Yes. We figured that made the most sense. It is more behaviorally based. A lot of emphasis is based on work history. The resume is the only thing the interviewer will have, so make sure anything relevant or important is listed on that resume.
Other than the residential vs online component, what is different about the Ross online MBA than a traditional part-time MBA. [23:47]
As little as possible. We have the same learning objectives across all the MBAs – subject matter, assessment, all very similar across programs. Since we have the residencies, we are turning some things that are co-curricular in the residential program into a foundation for a course. We wanted to give students the experience of being in role plays at the same time as fulfilling requirements. We are not sure if this will change how we do things in the residential program yet.
Can someone start in the online program and switch to the on campus program? Either full-time or part-time? [25:19]
The online and evening programs are the two most flexible programs so within those programs one could change, or they could still come to Ann Arbor for a particular course they want to take live, but the traditional, weekend and exec programs wouldn’t work due to them being cohort based.
Is there a work experience requirement for online MBA applicants? [26:49]
Yes. It is the same for other part-time programs, with at least 12 months of fulltime work experience. Average experience range is 5-7 years. For the pool so far, it’s tending to skew higher, with 7-8 years of experience.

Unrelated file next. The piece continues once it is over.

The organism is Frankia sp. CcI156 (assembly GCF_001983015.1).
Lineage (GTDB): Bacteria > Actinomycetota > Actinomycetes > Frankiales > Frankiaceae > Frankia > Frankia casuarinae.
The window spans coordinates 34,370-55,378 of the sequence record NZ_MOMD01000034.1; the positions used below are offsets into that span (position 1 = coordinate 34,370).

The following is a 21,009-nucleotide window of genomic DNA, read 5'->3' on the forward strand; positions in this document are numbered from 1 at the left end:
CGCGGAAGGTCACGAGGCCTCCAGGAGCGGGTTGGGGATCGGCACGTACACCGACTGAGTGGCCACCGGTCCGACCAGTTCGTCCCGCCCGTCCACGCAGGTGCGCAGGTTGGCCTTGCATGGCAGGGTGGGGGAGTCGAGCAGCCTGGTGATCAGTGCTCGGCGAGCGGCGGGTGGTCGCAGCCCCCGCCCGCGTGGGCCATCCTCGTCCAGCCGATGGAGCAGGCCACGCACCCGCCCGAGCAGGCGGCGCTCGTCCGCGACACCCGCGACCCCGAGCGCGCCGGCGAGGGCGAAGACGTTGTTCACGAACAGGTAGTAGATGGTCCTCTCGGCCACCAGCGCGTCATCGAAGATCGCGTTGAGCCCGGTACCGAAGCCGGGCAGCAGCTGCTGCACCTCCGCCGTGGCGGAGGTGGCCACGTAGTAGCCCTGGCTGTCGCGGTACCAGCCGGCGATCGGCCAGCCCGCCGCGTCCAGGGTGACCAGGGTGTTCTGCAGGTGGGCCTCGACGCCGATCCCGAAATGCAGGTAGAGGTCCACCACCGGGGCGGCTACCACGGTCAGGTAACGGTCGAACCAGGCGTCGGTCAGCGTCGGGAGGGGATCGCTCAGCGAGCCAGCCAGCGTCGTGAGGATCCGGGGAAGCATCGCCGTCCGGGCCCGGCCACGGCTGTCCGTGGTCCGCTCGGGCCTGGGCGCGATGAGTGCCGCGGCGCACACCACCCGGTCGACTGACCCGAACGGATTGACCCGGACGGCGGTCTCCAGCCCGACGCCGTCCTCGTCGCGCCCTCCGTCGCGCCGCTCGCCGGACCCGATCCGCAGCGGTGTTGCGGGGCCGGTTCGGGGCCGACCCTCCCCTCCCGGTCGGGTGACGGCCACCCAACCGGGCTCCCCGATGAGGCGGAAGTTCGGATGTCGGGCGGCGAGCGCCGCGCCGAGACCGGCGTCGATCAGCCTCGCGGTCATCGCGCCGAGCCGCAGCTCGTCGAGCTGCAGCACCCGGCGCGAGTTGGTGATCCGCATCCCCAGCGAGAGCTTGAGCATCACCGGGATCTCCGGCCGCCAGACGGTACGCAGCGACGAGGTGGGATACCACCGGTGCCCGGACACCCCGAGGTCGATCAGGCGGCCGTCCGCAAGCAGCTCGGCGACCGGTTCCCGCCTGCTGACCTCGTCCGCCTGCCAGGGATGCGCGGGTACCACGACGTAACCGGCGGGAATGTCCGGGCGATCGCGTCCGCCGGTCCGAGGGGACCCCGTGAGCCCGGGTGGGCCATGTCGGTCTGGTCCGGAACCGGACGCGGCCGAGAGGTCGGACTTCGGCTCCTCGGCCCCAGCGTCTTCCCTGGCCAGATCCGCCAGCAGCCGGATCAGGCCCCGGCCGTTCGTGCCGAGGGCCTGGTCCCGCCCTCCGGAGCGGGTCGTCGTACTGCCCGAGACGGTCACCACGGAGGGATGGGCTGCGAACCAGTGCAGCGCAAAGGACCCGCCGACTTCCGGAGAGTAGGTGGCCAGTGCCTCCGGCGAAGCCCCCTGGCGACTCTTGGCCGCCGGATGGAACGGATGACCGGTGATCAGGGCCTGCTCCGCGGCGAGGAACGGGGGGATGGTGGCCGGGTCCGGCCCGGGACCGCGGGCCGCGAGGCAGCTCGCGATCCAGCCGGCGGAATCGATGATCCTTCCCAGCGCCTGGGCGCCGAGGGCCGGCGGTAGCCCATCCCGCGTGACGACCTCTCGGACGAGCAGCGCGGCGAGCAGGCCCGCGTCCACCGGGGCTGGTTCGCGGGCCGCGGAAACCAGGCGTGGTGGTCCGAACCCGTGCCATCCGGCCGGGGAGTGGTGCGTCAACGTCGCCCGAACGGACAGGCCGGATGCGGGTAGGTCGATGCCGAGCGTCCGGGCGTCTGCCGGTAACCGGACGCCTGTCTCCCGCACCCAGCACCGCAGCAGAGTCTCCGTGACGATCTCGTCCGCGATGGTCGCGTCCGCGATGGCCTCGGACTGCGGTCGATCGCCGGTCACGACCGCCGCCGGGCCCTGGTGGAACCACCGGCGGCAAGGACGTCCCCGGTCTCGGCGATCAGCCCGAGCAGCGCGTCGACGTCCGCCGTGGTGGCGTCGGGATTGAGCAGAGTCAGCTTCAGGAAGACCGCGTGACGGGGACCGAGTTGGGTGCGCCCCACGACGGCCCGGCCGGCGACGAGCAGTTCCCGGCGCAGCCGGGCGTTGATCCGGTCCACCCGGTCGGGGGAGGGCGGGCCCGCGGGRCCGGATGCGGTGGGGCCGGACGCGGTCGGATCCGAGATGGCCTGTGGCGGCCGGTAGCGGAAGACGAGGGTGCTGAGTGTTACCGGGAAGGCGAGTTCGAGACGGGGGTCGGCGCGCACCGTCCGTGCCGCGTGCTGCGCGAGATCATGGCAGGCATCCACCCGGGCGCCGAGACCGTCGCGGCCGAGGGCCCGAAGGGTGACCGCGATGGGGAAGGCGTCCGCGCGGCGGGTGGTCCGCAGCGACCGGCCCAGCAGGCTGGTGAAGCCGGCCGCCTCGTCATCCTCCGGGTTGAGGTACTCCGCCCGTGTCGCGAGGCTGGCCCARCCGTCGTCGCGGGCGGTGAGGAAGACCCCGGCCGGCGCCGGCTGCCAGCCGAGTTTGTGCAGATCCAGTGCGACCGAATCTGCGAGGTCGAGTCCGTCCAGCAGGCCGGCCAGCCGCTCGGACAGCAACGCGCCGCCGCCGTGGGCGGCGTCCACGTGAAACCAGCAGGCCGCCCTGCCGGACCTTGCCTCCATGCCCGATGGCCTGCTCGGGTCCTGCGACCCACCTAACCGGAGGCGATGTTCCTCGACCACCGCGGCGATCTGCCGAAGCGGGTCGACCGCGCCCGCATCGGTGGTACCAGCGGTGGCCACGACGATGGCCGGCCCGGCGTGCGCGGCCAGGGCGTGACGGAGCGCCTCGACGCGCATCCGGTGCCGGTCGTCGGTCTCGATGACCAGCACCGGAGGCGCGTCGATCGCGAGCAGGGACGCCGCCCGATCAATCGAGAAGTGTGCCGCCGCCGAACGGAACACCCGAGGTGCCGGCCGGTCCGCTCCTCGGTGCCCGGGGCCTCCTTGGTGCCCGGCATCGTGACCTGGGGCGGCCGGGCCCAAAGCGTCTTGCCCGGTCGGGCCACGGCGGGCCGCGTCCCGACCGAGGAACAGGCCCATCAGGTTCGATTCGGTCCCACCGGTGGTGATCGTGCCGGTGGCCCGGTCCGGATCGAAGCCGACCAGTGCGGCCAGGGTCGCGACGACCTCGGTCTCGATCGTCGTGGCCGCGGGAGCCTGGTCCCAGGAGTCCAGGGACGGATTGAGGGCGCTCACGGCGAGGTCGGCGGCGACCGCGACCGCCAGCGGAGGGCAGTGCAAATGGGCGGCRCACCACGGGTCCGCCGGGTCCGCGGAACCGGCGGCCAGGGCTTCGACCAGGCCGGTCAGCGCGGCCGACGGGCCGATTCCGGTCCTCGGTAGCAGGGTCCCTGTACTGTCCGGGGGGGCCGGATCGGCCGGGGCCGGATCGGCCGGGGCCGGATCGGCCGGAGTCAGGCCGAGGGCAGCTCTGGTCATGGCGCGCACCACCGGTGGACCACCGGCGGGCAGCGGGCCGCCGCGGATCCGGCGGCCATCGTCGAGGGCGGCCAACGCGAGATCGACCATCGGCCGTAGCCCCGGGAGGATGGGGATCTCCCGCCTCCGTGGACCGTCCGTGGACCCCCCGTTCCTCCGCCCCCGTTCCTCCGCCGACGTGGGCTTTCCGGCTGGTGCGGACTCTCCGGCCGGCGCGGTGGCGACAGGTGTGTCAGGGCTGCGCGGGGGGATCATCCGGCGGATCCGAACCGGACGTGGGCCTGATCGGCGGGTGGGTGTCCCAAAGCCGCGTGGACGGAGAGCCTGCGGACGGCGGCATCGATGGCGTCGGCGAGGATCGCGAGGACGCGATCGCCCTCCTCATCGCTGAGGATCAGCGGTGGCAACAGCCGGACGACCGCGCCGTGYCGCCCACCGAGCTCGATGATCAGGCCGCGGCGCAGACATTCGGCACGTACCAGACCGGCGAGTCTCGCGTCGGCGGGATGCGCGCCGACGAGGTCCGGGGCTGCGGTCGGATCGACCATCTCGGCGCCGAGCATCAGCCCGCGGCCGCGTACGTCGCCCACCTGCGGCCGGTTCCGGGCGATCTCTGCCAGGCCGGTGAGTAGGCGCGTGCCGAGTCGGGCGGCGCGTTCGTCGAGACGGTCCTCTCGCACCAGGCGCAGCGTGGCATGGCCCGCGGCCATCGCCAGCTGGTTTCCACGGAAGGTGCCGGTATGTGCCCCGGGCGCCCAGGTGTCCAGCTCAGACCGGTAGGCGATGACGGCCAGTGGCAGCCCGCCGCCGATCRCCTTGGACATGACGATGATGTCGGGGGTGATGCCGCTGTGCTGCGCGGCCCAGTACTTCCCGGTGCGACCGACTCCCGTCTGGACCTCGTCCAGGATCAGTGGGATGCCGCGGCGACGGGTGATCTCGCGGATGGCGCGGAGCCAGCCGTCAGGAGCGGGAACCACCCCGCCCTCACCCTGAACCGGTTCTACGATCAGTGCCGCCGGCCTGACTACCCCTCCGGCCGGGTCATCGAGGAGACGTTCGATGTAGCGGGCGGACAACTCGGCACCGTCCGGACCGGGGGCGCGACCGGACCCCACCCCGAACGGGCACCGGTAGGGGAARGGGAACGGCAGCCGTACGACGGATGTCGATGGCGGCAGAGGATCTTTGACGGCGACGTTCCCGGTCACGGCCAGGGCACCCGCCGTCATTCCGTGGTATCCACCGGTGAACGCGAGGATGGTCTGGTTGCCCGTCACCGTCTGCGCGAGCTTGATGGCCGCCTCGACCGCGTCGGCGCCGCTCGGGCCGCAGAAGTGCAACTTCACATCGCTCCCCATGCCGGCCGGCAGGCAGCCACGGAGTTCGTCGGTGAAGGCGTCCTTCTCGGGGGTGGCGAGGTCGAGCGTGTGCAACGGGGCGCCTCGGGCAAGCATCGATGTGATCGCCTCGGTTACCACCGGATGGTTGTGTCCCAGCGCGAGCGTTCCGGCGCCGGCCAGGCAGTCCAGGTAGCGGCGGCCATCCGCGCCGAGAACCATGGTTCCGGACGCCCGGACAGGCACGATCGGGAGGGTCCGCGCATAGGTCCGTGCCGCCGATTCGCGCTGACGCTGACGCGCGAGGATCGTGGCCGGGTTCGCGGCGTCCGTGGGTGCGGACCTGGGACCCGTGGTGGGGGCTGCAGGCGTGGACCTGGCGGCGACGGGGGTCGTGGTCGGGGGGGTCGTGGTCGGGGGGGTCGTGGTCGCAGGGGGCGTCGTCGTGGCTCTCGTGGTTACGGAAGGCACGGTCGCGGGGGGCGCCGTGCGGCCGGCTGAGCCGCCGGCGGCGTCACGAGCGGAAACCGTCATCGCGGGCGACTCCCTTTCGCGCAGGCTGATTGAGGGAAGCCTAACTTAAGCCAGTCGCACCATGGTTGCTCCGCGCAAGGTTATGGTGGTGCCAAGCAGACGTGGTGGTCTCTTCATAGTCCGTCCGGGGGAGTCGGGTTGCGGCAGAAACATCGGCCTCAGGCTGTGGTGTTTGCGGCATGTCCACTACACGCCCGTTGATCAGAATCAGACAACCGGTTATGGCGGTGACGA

At the time the show airs, the next and last application deadline for the inaugural class starting in Fall 2019 will be May 20. Any advice for those interested in being a part of the inaugural class and starting their online MBA this fall? [27:43]
Study for the GMAT or GRE and get that taken, as that is usually the hardest part of the application. Use your study time for test prep as a dry run for time management. It’s a good time to carve out hours of your day to study. Take time to talk with your employer about work flexibility, and with your friends and family so they know that you may not see them as often as you usually do, as it does take a village to complete the program.
What about those planning ahead to apply next year? How can they prepare? And will you have more than one intake? [28:55]